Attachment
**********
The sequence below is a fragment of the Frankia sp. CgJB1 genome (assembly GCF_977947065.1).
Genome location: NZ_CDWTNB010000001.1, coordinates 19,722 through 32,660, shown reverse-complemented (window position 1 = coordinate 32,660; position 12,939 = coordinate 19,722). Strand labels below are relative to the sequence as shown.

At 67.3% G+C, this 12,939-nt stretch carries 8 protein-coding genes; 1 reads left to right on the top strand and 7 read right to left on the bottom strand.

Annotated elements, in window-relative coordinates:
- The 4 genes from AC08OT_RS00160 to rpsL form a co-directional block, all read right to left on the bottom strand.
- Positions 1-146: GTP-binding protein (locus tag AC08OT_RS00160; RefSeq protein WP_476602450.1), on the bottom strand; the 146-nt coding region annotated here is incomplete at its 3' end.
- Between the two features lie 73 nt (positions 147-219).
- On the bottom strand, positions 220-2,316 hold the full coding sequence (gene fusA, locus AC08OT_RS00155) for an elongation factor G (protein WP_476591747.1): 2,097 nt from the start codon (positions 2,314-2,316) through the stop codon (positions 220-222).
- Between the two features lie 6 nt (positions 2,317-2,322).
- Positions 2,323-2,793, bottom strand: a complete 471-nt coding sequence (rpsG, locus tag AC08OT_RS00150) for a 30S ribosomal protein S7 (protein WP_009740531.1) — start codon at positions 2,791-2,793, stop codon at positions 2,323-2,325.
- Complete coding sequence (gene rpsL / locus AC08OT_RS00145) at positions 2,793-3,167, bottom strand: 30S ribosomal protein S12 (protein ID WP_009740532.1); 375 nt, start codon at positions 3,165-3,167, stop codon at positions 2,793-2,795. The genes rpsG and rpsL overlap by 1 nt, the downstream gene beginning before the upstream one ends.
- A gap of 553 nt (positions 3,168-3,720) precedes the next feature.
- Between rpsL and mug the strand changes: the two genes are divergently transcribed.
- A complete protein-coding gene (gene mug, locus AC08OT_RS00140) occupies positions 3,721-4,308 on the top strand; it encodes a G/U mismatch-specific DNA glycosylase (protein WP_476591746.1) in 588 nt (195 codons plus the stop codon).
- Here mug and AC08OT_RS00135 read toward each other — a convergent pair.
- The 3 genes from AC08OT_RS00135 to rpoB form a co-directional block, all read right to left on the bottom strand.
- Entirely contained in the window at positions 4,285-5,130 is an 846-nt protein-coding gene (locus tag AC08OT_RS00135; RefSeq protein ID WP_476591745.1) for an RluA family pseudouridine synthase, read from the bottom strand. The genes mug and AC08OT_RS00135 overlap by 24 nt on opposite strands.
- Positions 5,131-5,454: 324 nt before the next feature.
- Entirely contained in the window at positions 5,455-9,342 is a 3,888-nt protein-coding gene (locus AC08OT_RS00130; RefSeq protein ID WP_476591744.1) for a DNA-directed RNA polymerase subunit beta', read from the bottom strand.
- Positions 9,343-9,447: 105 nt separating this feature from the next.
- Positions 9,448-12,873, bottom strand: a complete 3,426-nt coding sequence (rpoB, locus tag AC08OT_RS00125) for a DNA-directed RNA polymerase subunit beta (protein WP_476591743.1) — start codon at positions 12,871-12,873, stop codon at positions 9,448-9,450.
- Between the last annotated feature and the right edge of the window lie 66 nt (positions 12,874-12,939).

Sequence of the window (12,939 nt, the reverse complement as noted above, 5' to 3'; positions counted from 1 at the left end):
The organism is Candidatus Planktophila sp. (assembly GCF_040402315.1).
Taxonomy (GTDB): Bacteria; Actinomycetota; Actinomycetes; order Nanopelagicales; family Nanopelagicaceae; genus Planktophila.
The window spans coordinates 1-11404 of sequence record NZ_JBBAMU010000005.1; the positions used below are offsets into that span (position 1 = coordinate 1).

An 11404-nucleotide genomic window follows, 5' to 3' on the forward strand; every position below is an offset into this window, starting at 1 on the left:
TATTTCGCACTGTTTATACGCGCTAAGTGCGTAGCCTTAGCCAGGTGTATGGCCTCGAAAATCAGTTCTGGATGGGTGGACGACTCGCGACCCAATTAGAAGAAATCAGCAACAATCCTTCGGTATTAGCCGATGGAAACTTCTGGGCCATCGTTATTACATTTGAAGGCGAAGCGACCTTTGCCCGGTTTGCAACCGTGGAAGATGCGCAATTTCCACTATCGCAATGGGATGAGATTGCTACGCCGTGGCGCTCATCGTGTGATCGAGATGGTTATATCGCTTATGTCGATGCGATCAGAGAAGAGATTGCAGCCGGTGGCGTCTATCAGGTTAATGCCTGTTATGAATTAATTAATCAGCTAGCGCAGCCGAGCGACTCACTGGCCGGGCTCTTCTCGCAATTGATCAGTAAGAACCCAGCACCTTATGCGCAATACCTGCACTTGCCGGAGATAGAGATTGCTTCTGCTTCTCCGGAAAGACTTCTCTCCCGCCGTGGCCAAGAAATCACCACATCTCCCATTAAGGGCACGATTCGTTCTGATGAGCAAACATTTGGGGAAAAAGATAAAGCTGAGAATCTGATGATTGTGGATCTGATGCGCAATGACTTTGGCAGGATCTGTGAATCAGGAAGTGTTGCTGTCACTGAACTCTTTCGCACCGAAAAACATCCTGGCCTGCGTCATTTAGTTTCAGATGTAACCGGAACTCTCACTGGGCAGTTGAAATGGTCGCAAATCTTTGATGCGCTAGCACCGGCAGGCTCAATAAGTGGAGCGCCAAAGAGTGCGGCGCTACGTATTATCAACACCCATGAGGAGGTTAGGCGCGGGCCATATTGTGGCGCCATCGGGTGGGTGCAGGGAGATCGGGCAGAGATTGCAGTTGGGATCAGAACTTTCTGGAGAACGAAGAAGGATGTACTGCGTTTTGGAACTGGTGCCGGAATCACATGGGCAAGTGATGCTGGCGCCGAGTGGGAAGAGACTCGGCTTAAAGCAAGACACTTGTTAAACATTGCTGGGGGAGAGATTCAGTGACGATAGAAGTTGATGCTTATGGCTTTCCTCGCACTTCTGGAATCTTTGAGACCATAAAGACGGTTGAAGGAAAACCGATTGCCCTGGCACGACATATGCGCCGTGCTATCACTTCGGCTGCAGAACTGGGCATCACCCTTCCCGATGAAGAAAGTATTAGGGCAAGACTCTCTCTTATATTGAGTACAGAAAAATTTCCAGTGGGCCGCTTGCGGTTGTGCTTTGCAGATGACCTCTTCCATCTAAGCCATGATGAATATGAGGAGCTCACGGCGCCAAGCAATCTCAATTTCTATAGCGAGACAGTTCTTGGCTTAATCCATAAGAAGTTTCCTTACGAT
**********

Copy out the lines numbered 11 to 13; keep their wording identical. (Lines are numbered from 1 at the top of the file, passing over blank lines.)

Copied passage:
- Complete coding sequence (gene rpsL / locus AC08OT_RS00145) at positions 2,793-3,167, bottom strand: 30S ribosomal protein S12 (protein ID WP_009740532.1); 375 nt, start codon at positions 3,165-3,167, stop codon at positions 2,793-2,795. The genes rpsG and rpsL overlap by 1 nt, the downstream gene beginning before the upstream one ends.
- A gap of 553 nt (positions 3,168-3,720) precedes the next feature.
- Between rpsL and mug the strand changes: the two genes are divergently transcribed.